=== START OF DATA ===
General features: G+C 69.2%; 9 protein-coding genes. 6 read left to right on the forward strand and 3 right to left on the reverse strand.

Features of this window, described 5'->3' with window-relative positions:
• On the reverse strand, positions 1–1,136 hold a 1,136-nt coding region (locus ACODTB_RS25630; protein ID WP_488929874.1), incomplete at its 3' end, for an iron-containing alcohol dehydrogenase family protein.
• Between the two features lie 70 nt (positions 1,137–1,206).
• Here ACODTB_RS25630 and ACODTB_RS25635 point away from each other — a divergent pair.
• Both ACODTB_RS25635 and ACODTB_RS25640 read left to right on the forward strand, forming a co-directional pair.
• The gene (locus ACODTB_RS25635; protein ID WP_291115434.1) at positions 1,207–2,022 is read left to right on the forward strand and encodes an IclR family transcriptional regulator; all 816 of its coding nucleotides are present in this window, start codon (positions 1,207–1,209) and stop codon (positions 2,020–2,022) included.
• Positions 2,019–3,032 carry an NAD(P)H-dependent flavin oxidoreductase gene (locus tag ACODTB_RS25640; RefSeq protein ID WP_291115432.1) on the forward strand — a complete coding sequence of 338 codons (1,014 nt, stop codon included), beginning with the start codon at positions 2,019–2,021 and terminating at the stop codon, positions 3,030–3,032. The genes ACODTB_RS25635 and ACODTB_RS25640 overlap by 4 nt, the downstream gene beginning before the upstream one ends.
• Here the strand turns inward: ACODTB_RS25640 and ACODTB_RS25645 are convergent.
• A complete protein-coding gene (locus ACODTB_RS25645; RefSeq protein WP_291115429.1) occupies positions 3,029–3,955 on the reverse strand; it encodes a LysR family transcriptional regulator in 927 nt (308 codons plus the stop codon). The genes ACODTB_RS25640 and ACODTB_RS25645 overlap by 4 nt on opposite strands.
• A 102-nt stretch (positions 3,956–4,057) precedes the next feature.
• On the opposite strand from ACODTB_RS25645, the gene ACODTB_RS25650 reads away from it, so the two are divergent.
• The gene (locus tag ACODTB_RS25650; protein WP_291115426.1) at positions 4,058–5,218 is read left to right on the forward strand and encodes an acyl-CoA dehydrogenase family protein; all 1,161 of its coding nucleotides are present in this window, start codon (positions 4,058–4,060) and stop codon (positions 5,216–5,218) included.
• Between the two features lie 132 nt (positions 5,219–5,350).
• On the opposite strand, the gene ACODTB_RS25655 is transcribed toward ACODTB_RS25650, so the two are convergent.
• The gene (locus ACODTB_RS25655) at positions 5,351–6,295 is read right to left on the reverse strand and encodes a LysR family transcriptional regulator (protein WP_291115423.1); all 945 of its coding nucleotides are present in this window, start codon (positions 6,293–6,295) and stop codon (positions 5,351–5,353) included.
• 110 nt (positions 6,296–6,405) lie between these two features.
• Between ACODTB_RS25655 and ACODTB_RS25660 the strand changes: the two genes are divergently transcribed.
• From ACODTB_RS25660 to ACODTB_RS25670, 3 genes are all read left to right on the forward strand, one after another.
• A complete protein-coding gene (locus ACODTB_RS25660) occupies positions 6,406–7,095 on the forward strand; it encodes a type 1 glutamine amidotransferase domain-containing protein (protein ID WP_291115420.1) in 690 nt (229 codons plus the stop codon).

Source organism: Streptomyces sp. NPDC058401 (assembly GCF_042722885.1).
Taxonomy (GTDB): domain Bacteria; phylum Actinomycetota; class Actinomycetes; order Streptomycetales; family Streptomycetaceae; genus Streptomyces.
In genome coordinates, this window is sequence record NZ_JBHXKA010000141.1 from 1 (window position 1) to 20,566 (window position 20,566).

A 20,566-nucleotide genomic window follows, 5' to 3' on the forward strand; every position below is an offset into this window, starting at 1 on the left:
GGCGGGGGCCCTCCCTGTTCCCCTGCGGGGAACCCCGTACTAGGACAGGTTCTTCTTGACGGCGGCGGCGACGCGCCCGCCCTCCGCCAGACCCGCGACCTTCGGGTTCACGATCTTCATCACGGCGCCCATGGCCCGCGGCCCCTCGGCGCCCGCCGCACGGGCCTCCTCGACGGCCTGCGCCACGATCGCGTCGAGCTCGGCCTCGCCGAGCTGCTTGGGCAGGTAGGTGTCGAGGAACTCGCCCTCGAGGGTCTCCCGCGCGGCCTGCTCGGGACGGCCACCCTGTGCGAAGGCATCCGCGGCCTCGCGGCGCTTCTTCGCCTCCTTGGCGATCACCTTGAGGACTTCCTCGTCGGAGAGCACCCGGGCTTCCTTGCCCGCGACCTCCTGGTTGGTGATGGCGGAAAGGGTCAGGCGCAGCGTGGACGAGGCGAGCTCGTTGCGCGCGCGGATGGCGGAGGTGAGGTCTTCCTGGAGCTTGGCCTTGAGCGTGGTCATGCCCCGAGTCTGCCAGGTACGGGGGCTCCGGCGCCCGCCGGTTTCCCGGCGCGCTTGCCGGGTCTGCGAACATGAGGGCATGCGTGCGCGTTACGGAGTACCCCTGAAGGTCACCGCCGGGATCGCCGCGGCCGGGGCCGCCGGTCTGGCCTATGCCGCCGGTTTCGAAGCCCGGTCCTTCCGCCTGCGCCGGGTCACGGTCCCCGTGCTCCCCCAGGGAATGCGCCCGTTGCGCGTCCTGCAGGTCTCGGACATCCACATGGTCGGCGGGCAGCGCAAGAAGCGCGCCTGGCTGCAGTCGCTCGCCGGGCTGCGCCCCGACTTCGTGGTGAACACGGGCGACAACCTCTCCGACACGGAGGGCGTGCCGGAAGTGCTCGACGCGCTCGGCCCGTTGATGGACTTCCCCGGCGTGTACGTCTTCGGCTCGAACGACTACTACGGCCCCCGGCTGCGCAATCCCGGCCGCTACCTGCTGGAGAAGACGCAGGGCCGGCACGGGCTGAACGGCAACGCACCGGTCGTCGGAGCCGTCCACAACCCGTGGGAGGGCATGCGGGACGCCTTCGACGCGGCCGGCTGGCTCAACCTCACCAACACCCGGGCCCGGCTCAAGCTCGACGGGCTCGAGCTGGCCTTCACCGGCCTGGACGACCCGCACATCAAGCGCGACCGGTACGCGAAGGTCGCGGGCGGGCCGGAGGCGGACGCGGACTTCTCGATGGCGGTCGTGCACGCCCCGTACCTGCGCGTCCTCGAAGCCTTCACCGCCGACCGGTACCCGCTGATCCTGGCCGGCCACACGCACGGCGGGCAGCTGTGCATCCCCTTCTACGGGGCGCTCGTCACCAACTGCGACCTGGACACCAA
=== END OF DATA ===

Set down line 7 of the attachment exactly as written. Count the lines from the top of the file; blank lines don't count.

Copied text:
• The gene (locus ACODTB_RS25635; protein ID WP_291115434.1) at positions 1,207–2,022 is read left to right on the forward strand and encodes an IclR family transcriptional regulator; all 816 of its coding nucleotides are present in this window, start codon (positions 1,207–1,209) and stop codon (positions 2,020–2,022) included.